Up@dawn 2.0

Thursday, September 8, 2016

My Utopia is Pain.

(H2)

            Plato's idea of a perfect Utopia in the Republic highly intrigued me due to the fact that I had never seen (read) that side of Plato: the side of hostility towards democracy and the (way ahead of its time) gender equality views. While reading this I couldn’t stop but think how similar, if not exact, is his view compared to the fictional character of Madara in Naruto. Madara's view of Utopia is that of Plato's in the sense of equality, no fear, love and unconditional peace. Madara wanted to envelop the world in a "genjutsu" (magic, if you must) that would entrap the people in a dream-state illusion where peace is the main factor. Unlike Plato, Madara wanted no wars or deaths, but a peaceful Utopia where everybody minded their own business nonetheless. I tend to disagree with both Madara and Plato in this regard. I feel that a perfect Utopia is 1) impossible for our human capacity and if possible then 2) it would be a "lifeless" world, a world where no originality or "fun" happens. On the other hand, there is Naruto, the hero of the story and the nemesis of Madara. Naruto wants an Utopia that they themselves make through hard work and perseverance; Naruto doesn’t want an illusion, he wants them to find peace within themselves, through hard work, struggle and self-belief.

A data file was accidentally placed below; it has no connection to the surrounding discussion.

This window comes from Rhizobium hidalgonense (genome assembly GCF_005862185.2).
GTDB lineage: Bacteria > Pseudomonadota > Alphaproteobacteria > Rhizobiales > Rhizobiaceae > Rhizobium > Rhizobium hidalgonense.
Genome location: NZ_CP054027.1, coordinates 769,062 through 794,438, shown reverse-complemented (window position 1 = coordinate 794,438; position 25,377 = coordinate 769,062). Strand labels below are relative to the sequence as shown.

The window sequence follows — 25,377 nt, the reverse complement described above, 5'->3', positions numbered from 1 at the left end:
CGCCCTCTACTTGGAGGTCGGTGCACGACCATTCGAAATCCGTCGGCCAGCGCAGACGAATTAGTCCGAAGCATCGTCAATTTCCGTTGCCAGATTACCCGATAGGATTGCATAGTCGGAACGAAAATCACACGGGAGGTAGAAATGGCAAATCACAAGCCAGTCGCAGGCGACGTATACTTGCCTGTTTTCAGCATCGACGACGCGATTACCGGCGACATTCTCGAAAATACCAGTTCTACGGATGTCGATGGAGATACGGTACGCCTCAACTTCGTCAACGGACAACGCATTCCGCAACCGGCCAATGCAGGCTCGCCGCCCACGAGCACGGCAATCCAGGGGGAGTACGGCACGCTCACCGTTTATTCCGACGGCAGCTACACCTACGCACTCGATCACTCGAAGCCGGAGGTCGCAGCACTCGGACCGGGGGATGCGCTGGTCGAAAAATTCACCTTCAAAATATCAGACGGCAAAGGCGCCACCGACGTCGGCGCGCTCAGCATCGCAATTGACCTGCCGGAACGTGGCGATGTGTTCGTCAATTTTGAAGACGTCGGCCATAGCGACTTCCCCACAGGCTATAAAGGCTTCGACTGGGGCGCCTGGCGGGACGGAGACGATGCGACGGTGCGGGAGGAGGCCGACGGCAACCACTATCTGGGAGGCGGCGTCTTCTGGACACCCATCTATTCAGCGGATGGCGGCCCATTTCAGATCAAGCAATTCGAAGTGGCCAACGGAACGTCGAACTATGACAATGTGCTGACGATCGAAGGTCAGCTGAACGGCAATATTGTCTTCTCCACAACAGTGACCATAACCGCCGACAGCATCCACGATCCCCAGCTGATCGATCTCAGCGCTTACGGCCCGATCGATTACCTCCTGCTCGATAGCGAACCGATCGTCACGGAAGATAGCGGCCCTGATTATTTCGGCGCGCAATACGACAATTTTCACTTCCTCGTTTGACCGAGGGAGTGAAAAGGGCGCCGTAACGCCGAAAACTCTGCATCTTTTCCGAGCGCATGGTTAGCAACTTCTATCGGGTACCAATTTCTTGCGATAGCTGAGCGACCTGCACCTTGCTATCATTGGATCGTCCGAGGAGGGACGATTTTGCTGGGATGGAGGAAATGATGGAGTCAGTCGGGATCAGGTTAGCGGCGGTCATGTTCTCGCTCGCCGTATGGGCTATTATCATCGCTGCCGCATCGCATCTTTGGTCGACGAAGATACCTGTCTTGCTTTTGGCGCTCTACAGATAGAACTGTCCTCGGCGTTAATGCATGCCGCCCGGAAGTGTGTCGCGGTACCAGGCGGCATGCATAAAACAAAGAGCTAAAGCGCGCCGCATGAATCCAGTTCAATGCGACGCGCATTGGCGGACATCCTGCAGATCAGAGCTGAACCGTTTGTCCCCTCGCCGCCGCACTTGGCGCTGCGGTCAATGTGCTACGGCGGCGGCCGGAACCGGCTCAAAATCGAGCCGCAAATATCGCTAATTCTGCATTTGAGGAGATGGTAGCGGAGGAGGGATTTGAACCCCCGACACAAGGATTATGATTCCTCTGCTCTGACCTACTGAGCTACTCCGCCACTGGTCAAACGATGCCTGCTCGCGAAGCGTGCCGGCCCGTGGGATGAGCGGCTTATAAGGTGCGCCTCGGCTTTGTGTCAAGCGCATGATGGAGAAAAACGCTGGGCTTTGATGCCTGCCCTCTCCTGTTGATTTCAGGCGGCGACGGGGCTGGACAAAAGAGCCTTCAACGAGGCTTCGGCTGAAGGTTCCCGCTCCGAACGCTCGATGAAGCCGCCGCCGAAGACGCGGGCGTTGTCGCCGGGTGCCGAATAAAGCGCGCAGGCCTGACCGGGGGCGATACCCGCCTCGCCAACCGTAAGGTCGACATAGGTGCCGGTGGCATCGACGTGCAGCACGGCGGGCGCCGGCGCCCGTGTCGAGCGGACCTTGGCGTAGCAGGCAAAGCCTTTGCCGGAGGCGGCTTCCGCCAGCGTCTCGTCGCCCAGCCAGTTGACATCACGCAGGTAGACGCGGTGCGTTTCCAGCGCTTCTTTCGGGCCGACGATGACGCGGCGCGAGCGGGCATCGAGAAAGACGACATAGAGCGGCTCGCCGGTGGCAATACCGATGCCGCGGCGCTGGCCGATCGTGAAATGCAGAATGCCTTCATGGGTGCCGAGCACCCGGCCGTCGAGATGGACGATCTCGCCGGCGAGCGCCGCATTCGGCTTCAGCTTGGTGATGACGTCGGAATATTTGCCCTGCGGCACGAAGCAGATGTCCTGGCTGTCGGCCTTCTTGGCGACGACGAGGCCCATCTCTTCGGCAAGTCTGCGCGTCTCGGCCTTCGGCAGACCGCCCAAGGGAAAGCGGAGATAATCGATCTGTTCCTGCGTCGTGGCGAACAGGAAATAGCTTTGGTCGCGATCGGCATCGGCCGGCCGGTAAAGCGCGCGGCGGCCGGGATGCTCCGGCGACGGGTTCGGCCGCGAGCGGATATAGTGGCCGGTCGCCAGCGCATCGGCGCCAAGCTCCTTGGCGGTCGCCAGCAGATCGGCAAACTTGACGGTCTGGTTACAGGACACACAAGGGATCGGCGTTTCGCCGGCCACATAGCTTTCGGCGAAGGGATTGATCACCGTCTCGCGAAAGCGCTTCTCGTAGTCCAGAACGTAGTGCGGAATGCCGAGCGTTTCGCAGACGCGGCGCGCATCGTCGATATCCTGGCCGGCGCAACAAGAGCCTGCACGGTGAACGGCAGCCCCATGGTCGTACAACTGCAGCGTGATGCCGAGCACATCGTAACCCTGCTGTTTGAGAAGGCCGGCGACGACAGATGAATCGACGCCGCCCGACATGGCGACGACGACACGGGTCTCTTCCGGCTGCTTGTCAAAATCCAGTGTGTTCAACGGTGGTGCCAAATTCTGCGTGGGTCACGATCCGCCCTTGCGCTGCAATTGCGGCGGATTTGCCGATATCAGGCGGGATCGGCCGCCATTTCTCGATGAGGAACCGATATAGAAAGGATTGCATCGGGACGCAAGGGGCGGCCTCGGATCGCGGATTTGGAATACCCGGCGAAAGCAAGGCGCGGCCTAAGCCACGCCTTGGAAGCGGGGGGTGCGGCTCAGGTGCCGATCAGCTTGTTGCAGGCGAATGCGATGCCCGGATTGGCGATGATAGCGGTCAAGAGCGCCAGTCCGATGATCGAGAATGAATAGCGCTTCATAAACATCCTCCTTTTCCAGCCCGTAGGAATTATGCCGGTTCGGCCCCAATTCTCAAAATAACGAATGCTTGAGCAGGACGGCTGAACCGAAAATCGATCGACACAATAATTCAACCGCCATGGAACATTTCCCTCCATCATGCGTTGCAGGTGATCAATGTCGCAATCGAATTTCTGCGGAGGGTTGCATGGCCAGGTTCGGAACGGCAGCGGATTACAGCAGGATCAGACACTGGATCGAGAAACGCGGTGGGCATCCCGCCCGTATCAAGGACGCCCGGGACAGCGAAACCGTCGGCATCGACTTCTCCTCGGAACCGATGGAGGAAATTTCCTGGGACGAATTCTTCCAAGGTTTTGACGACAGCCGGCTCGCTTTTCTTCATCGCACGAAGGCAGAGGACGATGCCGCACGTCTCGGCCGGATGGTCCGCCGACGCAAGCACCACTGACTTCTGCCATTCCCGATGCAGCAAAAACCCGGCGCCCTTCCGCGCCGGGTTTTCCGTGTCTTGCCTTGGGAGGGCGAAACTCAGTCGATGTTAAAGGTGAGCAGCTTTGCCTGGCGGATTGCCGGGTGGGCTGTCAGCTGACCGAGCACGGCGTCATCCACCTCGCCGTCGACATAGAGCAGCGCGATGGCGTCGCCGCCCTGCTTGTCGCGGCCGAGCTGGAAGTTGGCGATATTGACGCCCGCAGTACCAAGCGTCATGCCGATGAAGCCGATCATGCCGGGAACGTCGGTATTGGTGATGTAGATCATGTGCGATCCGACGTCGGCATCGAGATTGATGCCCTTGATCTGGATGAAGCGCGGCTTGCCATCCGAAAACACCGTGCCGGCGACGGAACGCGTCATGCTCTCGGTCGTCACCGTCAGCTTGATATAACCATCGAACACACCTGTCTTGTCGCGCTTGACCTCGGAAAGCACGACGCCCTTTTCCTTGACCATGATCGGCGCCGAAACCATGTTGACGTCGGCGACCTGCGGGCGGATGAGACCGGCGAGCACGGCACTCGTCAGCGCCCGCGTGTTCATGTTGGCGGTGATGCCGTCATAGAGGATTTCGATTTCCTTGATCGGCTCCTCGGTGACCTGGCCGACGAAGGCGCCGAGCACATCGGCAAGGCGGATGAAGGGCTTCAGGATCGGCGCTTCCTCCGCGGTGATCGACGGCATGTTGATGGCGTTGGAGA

Now, there is a 3rd party here, in the Naruto world, that believes in a 3rd option: pain. Pain, is the name of this 3rd party character, not to be confused with his ideal which is pain. Pain wants to bring pain (suffering) to everyone so that they can embrace worth and love and true peace. Pain wants to bring about an Utopia through pain; Pain believes that If you don't share someone's pain, you can never understand them; but just because you understand them doesn't mean you can come to an agreement. That's the truth.  
So, in conclusion, I believe more in Pain's Utopia than Plato's or Naruto's. I believe that if there is a slight chance of any Utopia, it would be through pain; understanding each others pain might be the quickest way to true peace.

1 comment:

  1. I really enjoyed this arch, and I'm glad someone else read it with the same interpretation. Although Pain's utopia may bring peace most quickly, you would first inflict pain upon them, as a sort of revenge, for them to experience what you had felt. You can't really go that route, unless you think the ends justify the means. Although Naruto's utopia is very idealistic, almost foolish, it still is quite beautiful to have a hope and an optimistic perspective of people. And yet, it's tragic because we all know true peace does not exist on earth and can not be achieved by humans. It's very reflective of the nature of human beings- fallible, yet hopeful.

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